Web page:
For example, think of a water utility that operates 400 pump stations across the country, with each one operating the same equipment. Say there’s a pump failure at one site, and a technician does some good root cause analysis work which leads to a recommended strategy around a task that needs to be done. If their decision could come back to a central area for review and approval, and then get deployed efficiently and electronically to all the other pump stations, the utility could potentially save thousands on future fixes, reduce risk and improve performance.

Wherever you find pockets of excellence you need to deploy them everywhere, effectively.

Adopt a best practice approach and create a culture of excellence

 The secret of successful strategy management lies in looking beyond the SAPs and Maximos of the world. You can try to standardise these systems for a “generate once, use many times” approach, but it won’t work. A CMMS is designed to manage work tasks, not manage strategy.

Instead, you need a separate approach and solution for strategy management, which directly integrates with your work management system. This way, if your reliability team and subject matter experts devise a new asset strategy that is going to save your organisation millions of dollars, then you can be assured that it will successfully be applied to all the relevant assets across all sites. Likewise, you will gain visibility into single site strategy excellence and be able to quickly and easily deploy it enterprise wide. With an Asset Strategy Management program, your asset strategies will be dynamic, constantly evolving and will instill a culture towards achieving excellence in reliability.

This makes reliability a reality.

Find out how you can adopt a best practice approach to Asset Strategy Management  and unlock unrealised value, enterprise wide.

Para la cuarta entrega de esta serie de blogs sobre los pasos clave del desarrollo de programas de RCA, estamos cubriendo el paso # 5 – RCA y Sistemas de Seguimiento de Soluciones y # 6 – Roles y Responsabilidades. Recuerde, para tener una implementación exitosa y adopción de su nuevo (o rediseñado) programa de RCA, es crucial tener todos los elementos de un programa eficaz y eficiente estén claramente identificados y acordados de antemano. bigstock-Top-view-of-businesspeople-sha-133364732.jpg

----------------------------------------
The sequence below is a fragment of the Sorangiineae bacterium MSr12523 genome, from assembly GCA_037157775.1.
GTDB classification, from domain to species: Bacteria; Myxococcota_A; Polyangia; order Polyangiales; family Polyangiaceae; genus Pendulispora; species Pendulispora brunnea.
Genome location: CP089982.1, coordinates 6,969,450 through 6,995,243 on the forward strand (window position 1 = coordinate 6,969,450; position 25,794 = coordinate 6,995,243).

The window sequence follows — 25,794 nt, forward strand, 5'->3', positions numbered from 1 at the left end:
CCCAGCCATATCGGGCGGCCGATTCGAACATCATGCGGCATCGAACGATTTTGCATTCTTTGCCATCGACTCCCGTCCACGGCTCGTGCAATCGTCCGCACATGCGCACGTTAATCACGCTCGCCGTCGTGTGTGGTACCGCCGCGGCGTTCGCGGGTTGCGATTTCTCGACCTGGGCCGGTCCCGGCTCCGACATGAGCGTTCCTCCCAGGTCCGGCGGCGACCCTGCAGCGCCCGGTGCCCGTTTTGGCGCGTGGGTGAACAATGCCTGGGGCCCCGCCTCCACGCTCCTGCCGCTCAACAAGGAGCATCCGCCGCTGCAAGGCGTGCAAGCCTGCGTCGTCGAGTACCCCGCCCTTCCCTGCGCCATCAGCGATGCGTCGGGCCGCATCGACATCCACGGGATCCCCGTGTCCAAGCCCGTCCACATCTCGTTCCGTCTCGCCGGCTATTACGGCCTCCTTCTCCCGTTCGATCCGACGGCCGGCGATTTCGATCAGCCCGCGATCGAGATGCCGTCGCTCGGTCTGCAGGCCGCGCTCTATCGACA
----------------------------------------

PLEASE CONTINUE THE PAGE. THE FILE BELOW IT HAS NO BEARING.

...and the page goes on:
Esto es lo que hemos cubierto en esta serie de blogs hasta ahora:

Los Pasos Clave Para Diseñar Su Programa

Definir Objetivos y Estado Actual

Configuración de KPI y Establecimiento de Umbrales de Acción

Ahora nos sumergiremos en los aspectos importantes para el seguimiento de sus soluciones de RCA y las responsabilidades de cada rol que debe desempeñar dentro de sus procesos de RCA.

RCA y Sistemas de Rastreo de Soluciones

Es muy importante que el estado de RCAs sobresalientes y soluciones pendientes sea monitoreado por dos razones básicas: Para asegurar la terminación oportuna de las tareas, y medir su efectividad en prevenir la recurrencia del incidente indeseable.

Cuando un RCA formal es activado y asignadao a un facilitador, la tarea también debe incluir una fecha de finalización razonable que debe ser acordada con el facilitador. Hago hincapié en la palabra “razonable”, porque la naturaleza humana es cortar el tiempo y tomar atajos, lo que a su vez puede resultar en un producto de baja calidad. No he conocido a nadie que haya sido amonestado por completar una tarea antes de tiempo, así que asegúrese de que la fecha de vencimiento sea fácilmente alcanzable.

Una vez que se haya completado un RCA, se presentará una lista de posibles soluciones para su aprobación. Al igual que con los RCAs, la implementación de la solución debe tener una fecha de vencimiento realista y un equipo de trabajo responsable para su cumplimiento. Los progresos hacia el cumplimiento de las fechas de vencimiento deben ser rastreados para asegurar el cumplimiento oportuno. Además, la efectividad de la solución, medida por la recurrencia del incidente (o esperemos que la falta de ella), también debe ser monitoreada para demostrar el valor tanto de los RCAs individuales como del programa de RCA en conjunto.

Al discutir el rastreo de la acción, a menudo el primer pensamiento es crear un nuevo sistema. Sin embargo, sugiero pensar en sus sistemas y tecnología existentes primero y de haber una oportunidad (y tener sentido) se pueden integrar con una solución de rastreo de acciones. Las listas de solución y elementos de acción se pueden exportar desde RealityCharting® a Excel® y luego importarlas a su sistema actual de seguimiento de acciones. Si no tiene un sistema de seguimiento existente que satisfaga todas sus necesidades, considere una herramienta de RCA empresarial, como RC Pro.

Funciones y Responsabilidades

Un esfuerzo de RCA eficaz, eficiente y sostenible requerirá una serie de funciones que se cumplirán en los diversos niveles de la organización. Para lograr esto, debe haber funciones distintas del programa RCA, cada una con un conjunto único de responsabilidades o, en algunos casos, con tareas compartidas. Las responsabilidades de cada rol deben ser claramente auentendidas para asegurar que el personal apropiado sea asignado a las tareas apropiadas mientras que al mismo tiempo se equilibren los deberes existentes de su carga de trabajo adicional de RCAs.